Studies Registered in the Chinese Clinical Trial Registry, to Evaluate Convalescent Plasma or Immunoglobulin Therapy in COVID-19 Patients (updated on April 10, 2020). Cancelled Studies have not been Included.
Table 3 (Continued)
Table 3 (Continued):
Studies Registered in the Chinese Clinical Trial Registry, to Evaluate Convalescent Plasma or Immunoglobulin Therapy in COVID-19 Patients (updated on April 10, 2020). Cancelled Studies have not been Included.
Table 3 (Continued)
Table 3 (Continued):
Studies Registered in the Chinese Clinical Trial Registry, to Evaluate Convalescent Plasma or Immunoglobulin Therapy in COVID-19 Patients (updated on April 10, 2020). Cancelled Studies have not been Included.

Current situation – American and European framework for donors

On March 24, 2020, the Food and Drug Administration (FDA) took an important step facilitating access to COVID-19 convalescent plasma to be used in COVID-19 patients at a serious or immediately life-threatening stage of the disease, allowing the process of single patient emergency Investigational New Drug Applications (referred to as eINDs) under Title 21 of the Code of Federal Regulations (CFR) 312.310. Under this process, convalescent plasma can be used for the treatment of an individual patient by a licensed physician upon the authorization of the FDA.

According to the FDA, eligible donors could be recovered COVID-19 patients who had been proven positive either by a diagnostic test such as nasopharyngeal swab at the time of illness, or antibody-positive patients on whom a diagnostic test had not been performed during their illness. The level of neutralizing antibody titers should be greater than 1:160, whereas a titer of 1:80 could be deemed acceptable if alternative matching units are not available. Symptoms should have resolved completely at least 28 days prior to donation; alternatively, a symptom-free interval of at least 14 days prior to donation and negative results in one or more nasopharyngeal swabs or in blood-based molecular diagnostic tests are necessitated. Male donors are eligible; special attention is paid to female donors who should be negative for human leukocyte antigen (HLA) antibodies in case of previous pregnancy. General donor eligibility requirements along with the additional criteria for plasmapheresis should be also met, including infection status control. The FDA has also provided guidance on blood establishment standards, labeling, and recordkeeping.40

Regarding donors, the International Society of Blood Transfusion (ISBT) Working Party set an interval of 14 days or more after full recovery and necessitated a non-reactivity of the sample for human immunodeficiency virus (HIV), hepatitis B virus (HBV), hepatitis C virus (HCV), syphilis, and locally transmitted infections. As a means to avoid the incidence of transfusion-related acute lung injury (TRALI)—a serious condition emerging within 6 hours from transfusion—donors should preferably be either males or females who have never been pregnant, including abortions.41 On April 4, 2020, the European Commission issued the guidance document on the collection and transfusion of convalescent COVID-19 plasma, adopting similar criteria regarding donor eligibility. Notably, the titers of neutralizing antibodies for donors according to the document were set at a level greater than 1:320, although it was recognized that lower thresholds could also be effective.42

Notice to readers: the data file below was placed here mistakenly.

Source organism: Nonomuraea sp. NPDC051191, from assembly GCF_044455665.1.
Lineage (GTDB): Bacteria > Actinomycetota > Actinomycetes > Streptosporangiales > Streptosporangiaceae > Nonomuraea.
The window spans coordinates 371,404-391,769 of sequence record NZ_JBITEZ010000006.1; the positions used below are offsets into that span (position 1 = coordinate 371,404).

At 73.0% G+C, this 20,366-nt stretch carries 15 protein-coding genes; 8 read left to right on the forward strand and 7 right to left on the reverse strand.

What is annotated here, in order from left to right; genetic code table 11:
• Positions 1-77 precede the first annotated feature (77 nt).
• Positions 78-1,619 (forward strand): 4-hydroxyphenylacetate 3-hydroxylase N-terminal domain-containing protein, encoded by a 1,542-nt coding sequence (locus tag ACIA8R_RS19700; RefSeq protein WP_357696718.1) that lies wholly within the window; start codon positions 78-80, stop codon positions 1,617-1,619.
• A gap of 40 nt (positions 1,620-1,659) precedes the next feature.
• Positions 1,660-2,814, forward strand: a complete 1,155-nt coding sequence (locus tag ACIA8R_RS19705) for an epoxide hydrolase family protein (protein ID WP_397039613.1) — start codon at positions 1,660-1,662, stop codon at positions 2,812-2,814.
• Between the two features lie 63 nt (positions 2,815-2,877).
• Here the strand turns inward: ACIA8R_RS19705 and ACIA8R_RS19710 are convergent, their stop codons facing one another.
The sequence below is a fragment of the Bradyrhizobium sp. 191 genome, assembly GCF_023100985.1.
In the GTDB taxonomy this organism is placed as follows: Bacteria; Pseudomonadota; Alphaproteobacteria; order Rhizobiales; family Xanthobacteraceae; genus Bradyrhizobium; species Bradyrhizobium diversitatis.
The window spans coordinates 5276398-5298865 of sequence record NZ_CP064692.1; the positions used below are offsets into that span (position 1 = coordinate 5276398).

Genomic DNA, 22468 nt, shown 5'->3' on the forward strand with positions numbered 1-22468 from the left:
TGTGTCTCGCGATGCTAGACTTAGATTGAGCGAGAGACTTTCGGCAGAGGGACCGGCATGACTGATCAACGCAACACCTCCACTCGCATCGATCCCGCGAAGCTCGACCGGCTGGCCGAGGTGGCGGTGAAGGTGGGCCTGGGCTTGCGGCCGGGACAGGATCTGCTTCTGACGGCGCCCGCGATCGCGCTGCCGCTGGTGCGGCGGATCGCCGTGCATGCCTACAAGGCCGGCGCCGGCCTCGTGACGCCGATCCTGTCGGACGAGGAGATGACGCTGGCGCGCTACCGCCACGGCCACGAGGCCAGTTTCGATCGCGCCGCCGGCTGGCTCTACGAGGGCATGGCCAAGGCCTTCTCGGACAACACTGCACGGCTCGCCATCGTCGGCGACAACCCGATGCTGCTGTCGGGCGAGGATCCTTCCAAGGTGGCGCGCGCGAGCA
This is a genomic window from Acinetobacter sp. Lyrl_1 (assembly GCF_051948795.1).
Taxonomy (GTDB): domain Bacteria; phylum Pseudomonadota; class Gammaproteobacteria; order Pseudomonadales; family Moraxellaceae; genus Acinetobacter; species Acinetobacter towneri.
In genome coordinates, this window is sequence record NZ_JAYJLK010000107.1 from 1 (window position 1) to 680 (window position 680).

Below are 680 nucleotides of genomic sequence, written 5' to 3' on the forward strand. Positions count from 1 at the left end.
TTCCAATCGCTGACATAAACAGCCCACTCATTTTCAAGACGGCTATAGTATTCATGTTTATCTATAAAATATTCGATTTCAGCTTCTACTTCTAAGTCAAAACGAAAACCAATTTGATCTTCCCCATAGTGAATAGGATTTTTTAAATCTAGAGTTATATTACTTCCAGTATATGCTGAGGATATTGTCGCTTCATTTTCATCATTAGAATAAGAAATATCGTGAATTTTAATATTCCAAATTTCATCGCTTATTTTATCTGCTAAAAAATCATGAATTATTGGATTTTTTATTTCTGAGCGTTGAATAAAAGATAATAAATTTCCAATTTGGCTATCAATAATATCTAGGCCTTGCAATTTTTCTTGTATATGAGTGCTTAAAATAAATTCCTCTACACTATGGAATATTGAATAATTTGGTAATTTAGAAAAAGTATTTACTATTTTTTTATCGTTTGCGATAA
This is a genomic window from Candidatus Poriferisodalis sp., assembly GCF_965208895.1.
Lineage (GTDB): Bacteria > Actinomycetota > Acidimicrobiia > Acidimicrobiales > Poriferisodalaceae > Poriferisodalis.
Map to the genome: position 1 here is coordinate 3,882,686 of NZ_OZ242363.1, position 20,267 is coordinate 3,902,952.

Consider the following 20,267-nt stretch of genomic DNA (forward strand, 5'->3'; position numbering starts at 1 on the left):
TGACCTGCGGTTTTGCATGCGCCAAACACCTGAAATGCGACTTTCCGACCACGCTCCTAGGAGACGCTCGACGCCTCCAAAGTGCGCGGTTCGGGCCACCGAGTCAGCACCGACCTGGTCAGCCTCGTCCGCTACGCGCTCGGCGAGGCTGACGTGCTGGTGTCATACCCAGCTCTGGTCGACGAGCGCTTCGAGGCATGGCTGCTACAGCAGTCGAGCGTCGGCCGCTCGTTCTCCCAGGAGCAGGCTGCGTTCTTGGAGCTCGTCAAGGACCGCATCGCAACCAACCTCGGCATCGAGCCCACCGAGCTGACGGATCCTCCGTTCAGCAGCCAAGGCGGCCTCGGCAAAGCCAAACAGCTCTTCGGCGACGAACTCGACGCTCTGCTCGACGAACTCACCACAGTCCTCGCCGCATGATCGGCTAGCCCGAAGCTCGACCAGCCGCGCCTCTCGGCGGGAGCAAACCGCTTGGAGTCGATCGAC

Convalescent plasma recipients and blood establishments

According to the FDA, eligible recipients of convalescent plasma should be COVID-19 positive patients with severe disease (dyspnea, respiratory frequency ≥ 30/min, blood oxygen saturation 93% or less, partial pressure of arterial oxygen to fraction of inspired oxygen ratio less than 300, and/or lung infiltrates > 50% within 24 to 48 hours) or a life-threatening disease (respiratory failure, septic shock, multiple organ dysfunction) who have given informed consent for the procedure.40 Nevertheless, as evidenced by the registered trials (Tables 2 and 3), a wide variety of selection criteria have been envisaged. Following the FDA's National Expanded Access Treatment Protocol, 2115 sites have registered to participate to convalescent plasma administration by April 27, 2020, enrolled a total of 5,968 patients, with 2576 receiving convalescent plasma.43

Convalescent plasma administration seems to be a safe procedure free from serious adverse effects. Meticulous selection of donors can minimize the risk of TRALI. Another potentially concerning phenomenon pertains to antibody-dependent enhancement (ADE) of coronavirus entry. This has been reported in viral diseases and refers to an enhancement of disease in the presence of certain antibodies.44 Keeping in mind the high titers of neutralizing antibodies that convalescent plasma includes against the same virus (SARS-CoV-2), as well as the previously documented safe experience in SARS and MERS, the occurrence of ADE does not seem to represent a major problem; however, surveillance is warranted.29